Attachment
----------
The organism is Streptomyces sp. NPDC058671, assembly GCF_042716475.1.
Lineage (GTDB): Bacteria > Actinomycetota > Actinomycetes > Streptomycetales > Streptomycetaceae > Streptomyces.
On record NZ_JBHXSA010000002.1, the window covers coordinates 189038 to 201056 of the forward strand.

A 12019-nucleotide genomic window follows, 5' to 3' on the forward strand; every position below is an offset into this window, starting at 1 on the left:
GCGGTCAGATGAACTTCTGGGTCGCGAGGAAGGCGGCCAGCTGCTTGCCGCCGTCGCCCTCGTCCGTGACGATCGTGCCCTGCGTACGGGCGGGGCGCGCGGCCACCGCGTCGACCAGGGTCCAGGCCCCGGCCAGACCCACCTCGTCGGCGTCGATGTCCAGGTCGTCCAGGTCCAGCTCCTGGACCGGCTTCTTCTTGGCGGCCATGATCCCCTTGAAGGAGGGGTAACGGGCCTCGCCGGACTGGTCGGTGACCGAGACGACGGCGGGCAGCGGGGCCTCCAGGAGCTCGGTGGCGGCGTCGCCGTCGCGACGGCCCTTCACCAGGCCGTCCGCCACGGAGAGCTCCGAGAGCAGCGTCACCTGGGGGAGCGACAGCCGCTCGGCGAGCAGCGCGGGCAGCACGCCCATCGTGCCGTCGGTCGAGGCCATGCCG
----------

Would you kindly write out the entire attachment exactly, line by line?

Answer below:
The organism is Streptomyces sp. NPDC058671, assembly GCF_042716475.1.
Lineage (GTDB): Bacteria > Actinomycetota > Actinomycetes > Streptomycetales > Streptomycetaceae > Streptomyces.
On record NZ_JBHXSA010000002.1, the window covers coordinates 189038 to 201056 of the forward strand.

A 12019-nucleotide genomic window follows, 5' to 3' on the forward strand; every position below is an offset into this window, starting at 1 on the left:
GCGGTCAGATGAACTTCTGGGTCGCGAGGAAGGCGGCCAGCTGCTTGCCGCCGTCGCCCTCGTCCGTGACGATCGTGCCCTGCGTACGGGCGGGGCGCGCGGCCACCGCGTCGACCAGGGTCCAGGCCCCGGCCAGACCCACCTCGTCGGCGTCGATGTCCAGGTCGTCCAGGTCCAGCTCCTGGACCGGCTTCTTCTTGGCGGCCATGATCCCCTTGAAGGAGGGGTAACGGGCCTCGCCGGACTGGTCGGTGACCGAGACGACGGCGGGCAGCGGGGCCTCCAGGAGCTCGGTGGCGGCGTCGCCGTCGCGACGGCCCTTCACCAGGCCGTCCGCCACGGAGAGCTCCGAGAGCAGCGTCACCTGGGGGAGCGACAGCCGCTCGGCGAGCAGCGCGGGCAGCACGCCCATCGTGCCGTCGGTCGAGGCCATGCCG